Structure enclosed by the cell membrane is known as cytoplasm, which is aqueous, semitransparent, elastic, and thick. Cytoplasm consists of 80% water and remaining 20% include proteins (enzymes), carbohydrates, lipids, inorganic ions, and many low-molecular weight compounds.
In the cytoplasm, most of the vital chemical reactions (metabolism) of the cells take place.
In prokaryotic cytoplasm, the major structures are nucleoid, ribosomes, and various reserve deposits (called inclusion bodies). Most of the membrane-bound structures, e.g., endoplasmic reticulum, mitochondria, Golgi apparatus, lysosomes, and membrane-bound vacuoles are not present in the prokaryotic cytoplasm.
Nucleoid – Prokaryotic cells lack the presence of a well-developed nucleus or a nucleus with a distinct membrane or a mitotic apparatus or a nucleolus. Yet, their nuclear structure is encompassed in the form of a double stranded DNA (dsDNA) present close to the centre of the cell.
This nuclear structure is labelled as a nucleoid/nucleoplasm region/chromatin body/nuclear equivalent/bacterial chromosome, as it is not a distinct nucleus. The nucleoid can be visualised by a light microscope using Feulgen staining, which is specifically used to visualise DNA.
It gives the impression of a light area with a delicate fibrillar structure under an electron microscope.
The genetic information of a bacterial cell is contained in the nucleoid which carries all the information essential for the structure and function of bacterial cell. It is present in the form of a continuous, long thread of single double-stranded DNA, arranged in a circular manner.
Ribosomes – Ribosomes are very small structures, present in the cytoplasm of a bacterial cell, ranging in number from 15,000-20,000. They are responsible for the characteristic granular appearance of the cytoplasm.
The process of translation (protein synthesis) is carried out by ribosomes. In this process, the message in nucleotides is carried by the messenger RNA (mRNA) from the genome to the ribosome, where proteins are formed by the linking of amino acids through peptide bonds.
Approximately, 40% of the dry weight of a bacterial cell is accounted for the ribosomes. Ribosomes are comprised of ribosomal Ribonucleic Acid (rRNA) and proteins. Some bacterial ribosomes are suspended freely within the cytoplasm, and the remaining ribosomes are linked to the inner surface of the cytoplasmic membrane, and are engaged in protein synthesis (to be ultimately transported out of the cell).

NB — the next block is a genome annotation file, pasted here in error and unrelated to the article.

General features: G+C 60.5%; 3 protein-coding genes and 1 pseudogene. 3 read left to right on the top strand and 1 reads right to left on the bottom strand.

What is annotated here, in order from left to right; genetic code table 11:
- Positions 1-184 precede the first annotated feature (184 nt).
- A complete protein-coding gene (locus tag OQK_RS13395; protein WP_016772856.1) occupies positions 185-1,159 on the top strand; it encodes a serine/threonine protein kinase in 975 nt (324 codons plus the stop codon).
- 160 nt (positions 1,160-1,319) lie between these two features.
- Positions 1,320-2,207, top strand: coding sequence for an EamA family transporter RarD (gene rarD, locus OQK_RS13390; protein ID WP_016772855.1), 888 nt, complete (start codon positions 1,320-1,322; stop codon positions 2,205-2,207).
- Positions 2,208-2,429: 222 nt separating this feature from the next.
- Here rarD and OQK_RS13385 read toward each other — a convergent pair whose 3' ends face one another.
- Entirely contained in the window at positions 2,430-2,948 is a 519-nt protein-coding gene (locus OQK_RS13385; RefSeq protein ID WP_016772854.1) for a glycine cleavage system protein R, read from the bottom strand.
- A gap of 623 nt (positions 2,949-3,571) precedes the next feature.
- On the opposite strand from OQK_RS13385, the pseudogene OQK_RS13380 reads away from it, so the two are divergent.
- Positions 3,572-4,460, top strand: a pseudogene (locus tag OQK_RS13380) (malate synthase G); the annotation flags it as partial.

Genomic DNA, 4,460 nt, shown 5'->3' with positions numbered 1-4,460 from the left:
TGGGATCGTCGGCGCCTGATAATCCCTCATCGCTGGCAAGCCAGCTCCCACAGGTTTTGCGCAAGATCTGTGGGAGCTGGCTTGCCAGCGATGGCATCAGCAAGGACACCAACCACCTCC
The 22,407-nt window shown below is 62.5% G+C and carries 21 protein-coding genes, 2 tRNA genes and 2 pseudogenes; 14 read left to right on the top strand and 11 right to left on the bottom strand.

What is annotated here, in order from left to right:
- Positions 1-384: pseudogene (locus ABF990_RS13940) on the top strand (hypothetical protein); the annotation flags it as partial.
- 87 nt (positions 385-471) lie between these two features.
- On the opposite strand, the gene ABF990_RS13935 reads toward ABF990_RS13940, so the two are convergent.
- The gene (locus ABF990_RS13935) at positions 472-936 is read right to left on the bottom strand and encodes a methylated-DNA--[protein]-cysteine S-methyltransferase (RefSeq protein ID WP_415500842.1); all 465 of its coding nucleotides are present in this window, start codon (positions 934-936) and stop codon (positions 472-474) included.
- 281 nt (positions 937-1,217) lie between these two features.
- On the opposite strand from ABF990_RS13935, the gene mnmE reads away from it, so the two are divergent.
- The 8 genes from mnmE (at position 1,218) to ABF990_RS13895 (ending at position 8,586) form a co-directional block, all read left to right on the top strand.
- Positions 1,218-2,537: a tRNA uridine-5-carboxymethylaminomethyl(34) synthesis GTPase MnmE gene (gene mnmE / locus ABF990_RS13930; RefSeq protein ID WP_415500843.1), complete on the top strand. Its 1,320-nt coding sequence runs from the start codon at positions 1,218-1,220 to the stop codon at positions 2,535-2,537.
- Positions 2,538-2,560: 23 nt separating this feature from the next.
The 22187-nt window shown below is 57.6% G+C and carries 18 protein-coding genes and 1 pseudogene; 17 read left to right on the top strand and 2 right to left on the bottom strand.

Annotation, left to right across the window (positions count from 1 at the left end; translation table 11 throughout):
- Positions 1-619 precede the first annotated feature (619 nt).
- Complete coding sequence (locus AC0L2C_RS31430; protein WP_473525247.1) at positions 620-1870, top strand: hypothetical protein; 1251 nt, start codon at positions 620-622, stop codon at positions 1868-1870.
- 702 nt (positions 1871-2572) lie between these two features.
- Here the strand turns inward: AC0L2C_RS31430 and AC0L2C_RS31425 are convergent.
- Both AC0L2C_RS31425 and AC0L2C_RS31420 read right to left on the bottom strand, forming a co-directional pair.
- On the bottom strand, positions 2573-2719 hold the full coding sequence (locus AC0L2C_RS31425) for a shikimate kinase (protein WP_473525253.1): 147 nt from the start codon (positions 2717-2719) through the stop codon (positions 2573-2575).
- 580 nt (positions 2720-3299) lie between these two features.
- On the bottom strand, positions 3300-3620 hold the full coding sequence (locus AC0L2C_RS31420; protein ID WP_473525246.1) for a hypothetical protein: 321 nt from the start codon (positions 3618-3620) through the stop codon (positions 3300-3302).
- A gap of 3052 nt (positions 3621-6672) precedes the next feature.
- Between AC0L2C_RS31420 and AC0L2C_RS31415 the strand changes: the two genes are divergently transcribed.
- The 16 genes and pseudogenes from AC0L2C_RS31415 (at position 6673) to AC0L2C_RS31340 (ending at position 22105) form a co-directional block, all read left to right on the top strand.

Inclusion Bodies – In the cytoplasm of prokaryotic cells, some reserve deposits, known as inclusions are present. Cells store certain nutrients present in large amounts to utilise them in deficient conditions. It has been proved that macromolecules in inclusions to prevent the increase in osmotic pressure that would result if the molecules were dispersed in the cytoplasm.
Some inclusions are commonly present in wide variety of bacteria, while some are limited to a small number of species, thus aiding in their identification.
Given below are the different inclusion bodies :
Metachromatic Granules : The name of these large inclusions has been derived from the fact that at times they stain red with certain blue dyes (e.g., methylene blue). Collectively they are termed volutin, which is a reserve of inorganic phosphate (polyphosphate) used for ATP synthesis.
It is formed by cells grown in phosphate-rich environments. Algae, fungi, protozoa, and bacteria contain metachromatic granules, which are characteristic of Corynebacterium diphtheriae (diphtheria causing agent), thus are diagnostically significant.
Polysaccharide Granules : These inclusions contain glycogen and starch. The glycogen granules appear reddish brown and starch granules appear blue when bacterial cells are stained with iodine, thus aiding the identification of these inclusions.
Lipid Inclusions : These inclusions are present in various species of Mycobacterium, Bacillus, Azotobacter, Spirillum, etc. A common lipid-storage material (unique to bacteria) is poly- β-hydroxybutyric acid (a polymer). The presence of these inclusions is identified by staining the bacterial cells with fat-soluble dyes, e.g., Sudan dyes
Sulphur Granules : The “sulphur bacteria” (genus Thiobacillus) obtain energy from the oxidation of sulphur and sulphur-containing compounds. These bacteria deposit sulphur granules in the bacterial cell to act as a source of energy.
Carboxysomes : These inclusions contain ribulose 1,5-diphosphate carboxylase enzyme. Bacteria obtaining carbon from carbon dioxide utilise this enzyme for carbon dioxide fixation during photosynthesis. Nitrifying bacteria, cyanobacteria, and thiobacilli contain these inclusions.
Gas Vacuoles : These hollow cavities are present in some aquatic prokaryotes, including cyanobacteria, anoxygenic photosynthetic bacteria, and halobacteria. Each vacuole has rows of several individual gas vesicles (hollow cylinders covered with protein). Gas vacuoles maintain buoyancy so that the bacterial cells remain in the water at a depth where they can receive optimum amounts of oxygen, light, and nutrients.
Magnetosomes : These inclusions of iron oxide (Fe3O4) are formed by some gramnegative bacteria (Aquaspirillum magnetotacticum) and act like magnets. Bacteria with the help of these inclusions move downward to a suitable attachment site.
Magnetosomes decompose hydrogen peroxide formed in the bacterial cells in the presence of oxygen. Researchers have guessed that magnetosomes provide protection to the cells by avoiding accumulation of hydrogen peroxide. Various culture methods are under development by industrial microbiologists to obtain large quantities of magnetite from bacteria, so that they can be further used for producing magnetic tapes for sound and data recording.
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